Here's the weird part...I don't think anyone could help! She had no problem following the instructions, and her cardigan(s) looked remarkably like the pattern photos. What was wrong, apparently, was that she felt the sleeves were too big (dolman/loose) and that the v-neck was too wide for her body. Since the sweater was a quick knit out of fuzzy bulky yarns, I was careful not to create tight fitting sleeves (this can be distinctly unflattering!) and yes, the sweater definitely had a wide v-neck. The photo didn't lie about that. In the end, I think the conclusion might be:

I wrote an ok piece of technical writing. It worked, knitters could follow it and it's probably worth more than the $400 I was paid for it... (the company renewed the pattern copyright, so I earned slightly more over time, so they liked it, too.) However, no sweater design is going to flatter everyone. Plus, knitting patterns don't usually come with a manual that explains whose bodies it will flatter. Even more complicated? Knitwear designers can't control how people feel about their bodies. Sweaters don't change us--the ones that fit right may flatter, and others may --not-- flatter. (psst. It's not the sweater's fault, honey)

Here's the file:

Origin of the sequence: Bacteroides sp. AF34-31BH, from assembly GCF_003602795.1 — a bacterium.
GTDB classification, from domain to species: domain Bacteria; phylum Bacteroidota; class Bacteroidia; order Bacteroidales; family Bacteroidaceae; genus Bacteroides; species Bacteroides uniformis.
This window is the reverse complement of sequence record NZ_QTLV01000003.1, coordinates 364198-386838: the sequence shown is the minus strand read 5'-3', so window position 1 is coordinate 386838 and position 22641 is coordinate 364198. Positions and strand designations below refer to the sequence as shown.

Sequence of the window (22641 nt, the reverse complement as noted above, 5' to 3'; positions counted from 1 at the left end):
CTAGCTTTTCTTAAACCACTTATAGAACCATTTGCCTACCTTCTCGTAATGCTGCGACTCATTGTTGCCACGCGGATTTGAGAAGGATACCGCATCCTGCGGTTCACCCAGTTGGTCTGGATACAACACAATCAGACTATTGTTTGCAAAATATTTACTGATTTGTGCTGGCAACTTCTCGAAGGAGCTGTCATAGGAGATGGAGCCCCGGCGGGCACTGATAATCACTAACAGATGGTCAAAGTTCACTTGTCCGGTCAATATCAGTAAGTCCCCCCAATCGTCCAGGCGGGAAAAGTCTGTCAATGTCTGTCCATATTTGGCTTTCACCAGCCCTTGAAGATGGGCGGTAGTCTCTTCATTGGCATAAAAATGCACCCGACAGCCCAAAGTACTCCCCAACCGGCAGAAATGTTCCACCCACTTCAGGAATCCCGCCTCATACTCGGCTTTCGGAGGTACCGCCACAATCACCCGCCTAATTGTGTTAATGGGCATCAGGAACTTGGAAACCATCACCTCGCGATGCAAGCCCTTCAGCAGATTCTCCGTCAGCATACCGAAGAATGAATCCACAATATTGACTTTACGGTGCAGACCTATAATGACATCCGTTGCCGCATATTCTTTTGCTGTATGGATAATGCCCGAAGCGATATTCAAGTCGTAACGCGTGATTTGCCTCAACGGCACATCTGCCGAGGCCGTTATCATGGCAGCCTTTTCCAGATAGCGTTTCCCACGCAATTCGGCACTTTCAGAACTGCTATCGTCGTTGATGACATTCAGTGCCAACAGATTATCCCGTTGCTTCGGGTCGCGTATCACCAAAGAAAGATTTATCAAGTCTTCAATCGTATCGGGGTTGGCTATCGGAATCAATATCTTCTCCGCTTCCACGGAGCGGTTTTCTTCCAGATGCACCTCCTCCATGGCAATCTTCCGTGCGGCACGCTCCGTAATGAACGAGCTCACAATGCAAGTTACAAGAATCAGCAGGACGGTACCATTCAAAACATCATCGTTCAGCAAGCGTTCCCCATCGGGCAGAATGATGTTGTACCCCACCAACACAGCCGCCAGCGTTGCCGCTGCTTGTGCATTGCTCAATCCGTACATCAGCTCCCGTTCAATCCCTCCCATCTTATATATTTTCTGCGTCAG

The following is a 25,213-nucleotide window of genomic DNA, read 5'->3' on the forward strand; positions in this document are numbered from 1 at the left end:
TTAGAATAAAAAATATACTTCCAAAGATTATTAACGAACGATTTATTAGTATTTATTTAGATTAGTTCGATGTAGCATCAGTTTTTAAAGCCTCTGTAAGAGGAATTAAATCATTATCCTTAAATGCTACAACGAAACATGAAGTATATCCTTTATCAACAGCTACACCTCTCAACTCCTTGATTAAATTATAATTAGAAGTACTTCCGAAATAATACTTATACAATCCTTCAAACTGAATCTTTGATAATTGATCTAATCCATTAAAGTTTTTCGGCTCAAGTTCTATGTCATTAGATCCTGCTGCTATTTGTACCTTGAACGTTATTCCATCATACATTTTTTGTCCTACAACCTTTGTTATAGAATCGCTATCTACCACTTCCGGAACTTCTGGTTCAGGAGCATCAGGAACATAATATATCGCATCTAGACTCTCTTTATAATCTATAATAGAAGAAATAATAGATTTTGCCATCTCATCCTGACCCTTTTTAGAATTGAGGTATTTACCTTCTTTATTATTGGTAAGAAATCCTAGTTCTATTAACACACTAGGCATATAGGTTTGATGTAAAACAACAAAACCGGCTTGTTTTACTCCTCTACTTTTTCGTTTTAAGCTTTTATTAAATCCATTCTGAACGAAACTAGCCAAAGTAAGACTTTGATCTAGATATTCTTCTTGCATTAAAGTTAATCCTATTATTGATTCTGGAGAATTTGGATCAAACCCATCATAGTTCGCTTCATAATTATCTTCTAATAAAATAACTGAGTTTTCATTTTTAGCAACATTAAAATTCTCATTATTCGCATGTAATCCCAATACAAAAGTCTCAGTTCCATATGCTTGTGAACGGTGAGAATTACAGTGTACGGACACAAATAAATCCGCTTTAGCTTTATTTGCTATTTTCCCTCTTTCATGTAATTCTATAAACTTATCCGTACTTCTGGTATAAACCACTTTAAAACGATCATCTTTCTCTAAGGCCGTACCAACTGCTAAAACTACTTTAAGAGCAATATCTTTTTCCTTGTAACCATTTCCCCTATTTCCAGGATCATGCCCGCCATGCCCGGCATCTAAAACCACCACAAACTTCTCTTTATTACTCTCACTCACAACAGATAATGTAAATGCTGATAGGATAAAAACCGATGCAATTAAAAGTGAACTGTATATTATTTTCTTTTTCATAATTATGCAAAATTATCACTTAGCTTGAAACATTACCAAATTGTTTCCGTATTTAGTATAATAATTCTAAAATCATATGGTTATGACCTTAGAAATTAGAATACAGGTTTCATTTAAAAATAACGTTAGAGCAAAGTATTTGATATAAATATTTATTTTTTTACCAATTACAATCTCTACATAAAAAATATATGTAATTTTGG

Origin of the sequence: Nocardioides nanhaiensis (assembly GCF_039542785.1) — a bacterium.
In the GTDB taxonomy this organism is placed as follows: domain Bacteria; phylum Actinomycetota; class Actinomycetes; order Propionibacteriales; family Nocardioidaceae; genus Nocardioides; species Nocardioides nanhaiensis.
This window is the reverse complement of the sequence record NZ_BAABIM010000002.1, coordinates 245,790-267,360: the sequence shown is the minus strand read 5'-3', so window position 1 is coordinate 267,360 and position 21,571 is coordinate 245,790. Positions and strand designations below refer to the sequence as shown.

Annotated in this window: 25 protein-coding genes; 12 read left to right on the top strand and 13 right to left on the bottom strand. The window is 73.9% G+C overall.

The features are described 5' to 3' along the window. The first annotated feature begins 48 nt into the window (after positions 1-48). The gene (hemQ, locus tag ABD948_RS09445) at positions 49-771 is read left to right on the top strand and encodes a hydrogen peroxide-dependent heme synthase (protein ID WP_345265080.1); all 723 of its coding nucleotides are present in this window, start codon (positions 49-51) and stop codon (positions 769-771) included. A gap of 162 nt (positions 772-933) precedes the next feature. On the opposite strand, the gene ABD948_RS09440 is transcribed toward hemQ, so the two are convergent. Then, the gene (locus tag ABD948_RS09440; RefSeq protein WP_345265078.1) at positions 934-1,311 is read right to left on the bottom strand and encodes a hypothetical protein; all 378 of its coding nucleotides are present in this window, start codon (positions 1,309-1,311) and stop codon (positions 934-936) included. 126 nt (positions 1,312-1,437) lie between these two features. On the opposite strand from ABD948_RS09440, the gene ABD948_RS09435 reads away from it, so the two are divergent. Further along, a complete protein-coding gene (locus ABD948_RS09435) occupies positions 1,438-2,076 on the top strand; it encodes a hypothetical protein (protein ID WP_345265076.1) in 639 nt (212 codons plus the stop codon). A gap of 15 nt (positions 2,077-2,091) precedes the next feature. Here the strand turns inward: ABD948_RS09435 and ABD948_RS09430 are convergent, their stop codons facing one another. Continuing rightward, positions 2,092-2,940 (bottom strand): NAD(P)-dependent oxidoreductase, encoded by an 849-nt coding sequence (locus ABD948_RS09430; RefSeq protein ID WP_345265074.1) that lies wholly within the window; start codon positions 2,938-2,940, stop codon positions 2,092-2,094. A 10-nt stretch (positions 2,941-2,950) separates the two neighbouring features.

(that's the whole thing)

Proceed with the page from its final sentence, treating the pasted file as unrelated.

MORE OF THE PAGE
Now, the kicker...a sweater might look bad on you, but unless the pattern had lots of mistakes or was hard to follow, it's not a poorly written design. Maybe it's not the right pattern for the knitter, but there's a reason we knit. We knit to create one of a kind pieces that look good on us, because we've all got different body types, preferences, and style. So, will I write up a pattern for another bulky cardigan right now? I don't know, I found this experience pretty discouraging. I just can't control which patterns knitters might choose, or how they feel about their bodies! Instead, I might just enjoy knitting it, because if it doesn't fit me right? I'll rip it out, give it away, or redesign it--to fit me and my style. Why? Well, even with the shoulder ache, I like knitting. If it isn't flattering, that's my choice to make as a knitter. I can't hold a designer (even me) accountable for that part. That might be a body image issue, or a confusion about what actually suits me. No design can fix that.


Blogger Nancy said...

Please don't let one bad apple ruin the peck...